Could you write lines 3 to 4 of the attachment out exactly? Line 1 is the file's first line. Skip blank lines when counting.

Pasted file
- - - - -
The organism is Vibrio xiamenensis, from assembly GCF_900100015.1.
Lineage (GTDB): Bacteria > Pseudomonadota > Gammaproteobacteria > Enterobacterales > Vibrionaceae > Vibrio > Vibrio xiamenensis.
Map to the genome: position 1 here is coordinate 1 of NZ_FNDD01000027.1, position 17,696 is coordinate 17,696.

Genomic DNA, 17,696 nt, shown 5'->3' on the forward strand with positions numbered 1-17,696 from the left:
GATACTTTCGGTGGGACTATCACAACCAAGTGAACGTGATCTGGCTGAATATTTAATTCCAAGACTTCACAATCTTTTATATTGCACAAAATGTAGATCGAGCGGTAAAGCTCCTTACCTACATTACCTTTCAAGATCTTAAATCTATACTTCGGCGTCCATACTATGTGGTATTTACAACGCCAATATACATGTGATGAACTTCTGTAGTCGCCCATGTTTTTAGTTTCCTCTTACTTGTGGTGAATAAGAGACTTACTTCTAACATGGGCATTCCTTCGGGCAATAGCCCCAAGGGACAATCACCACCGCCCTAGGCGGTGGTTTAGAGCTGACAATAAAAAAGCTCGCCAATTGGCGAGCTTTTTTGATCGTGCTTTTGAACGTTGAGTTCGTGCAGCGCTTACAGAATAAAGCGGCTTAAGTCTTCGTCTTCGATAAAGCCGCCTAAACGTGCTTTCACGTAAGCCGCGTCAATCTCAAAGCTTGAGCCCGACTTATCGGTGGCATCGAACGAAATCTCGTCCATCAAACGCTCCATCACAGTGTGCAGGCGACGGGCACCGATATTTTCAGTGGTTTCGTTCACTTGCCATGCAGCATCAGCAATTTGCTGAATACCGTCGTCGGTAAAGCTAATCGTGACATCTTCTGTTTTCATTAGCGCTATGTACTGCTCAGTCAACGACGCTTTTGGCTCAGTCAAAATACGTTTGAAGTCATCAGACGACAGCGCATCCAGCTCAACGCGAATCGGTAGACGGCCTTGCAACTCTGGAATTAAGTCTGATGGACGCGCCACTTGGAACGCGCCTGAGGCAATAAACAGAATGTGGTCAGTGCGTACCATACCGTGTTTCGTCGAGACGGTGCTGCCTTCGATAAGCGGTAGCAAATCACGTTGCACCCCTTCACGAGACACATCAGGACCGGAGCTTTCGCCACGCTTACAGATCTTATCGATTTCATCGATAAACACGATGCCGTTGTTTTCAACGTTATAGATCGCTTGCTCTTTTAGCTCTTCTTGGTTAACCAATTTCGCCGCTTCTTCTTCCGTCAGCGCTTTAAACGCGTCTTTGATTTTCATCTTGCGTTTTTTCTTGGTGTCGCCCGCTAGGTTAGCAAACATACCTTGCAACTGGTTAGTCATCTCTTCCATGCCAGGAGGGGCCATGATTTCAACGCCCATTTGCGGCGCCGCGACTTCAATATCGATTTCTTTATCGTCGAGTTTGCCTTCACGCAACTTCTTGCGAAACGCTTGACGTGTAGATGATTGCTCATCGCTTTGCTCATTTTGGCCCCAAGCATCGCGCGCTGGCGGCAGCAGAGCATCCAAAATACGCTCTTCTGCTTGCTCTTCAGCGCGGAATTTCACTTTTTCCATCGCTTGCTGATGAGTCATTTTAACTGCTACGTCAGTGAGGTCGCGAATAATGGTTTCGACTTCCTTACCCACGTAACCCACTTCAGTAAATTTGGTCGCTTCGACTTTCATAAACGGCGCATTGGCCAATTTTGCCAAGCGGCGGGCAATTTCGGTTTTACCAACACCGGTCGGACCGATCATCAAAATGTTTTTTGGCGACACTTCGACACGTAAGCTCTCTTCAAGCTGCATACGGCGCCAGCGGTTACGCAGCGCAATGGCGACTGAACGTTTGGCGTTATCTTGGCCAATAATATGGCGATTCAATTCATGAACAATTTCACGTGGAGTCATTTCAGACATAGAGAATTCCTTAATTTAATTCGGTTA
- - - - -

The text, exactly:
Map to the genome: position 1 here is coordinate 1 of NZ_FNDD01000027.1, position 17,696 is coordinate 17,696.

Genomic DNA, 17,696 nt, shown 5'->3' on the forward strand with positions numbered 1-17,696 from the left: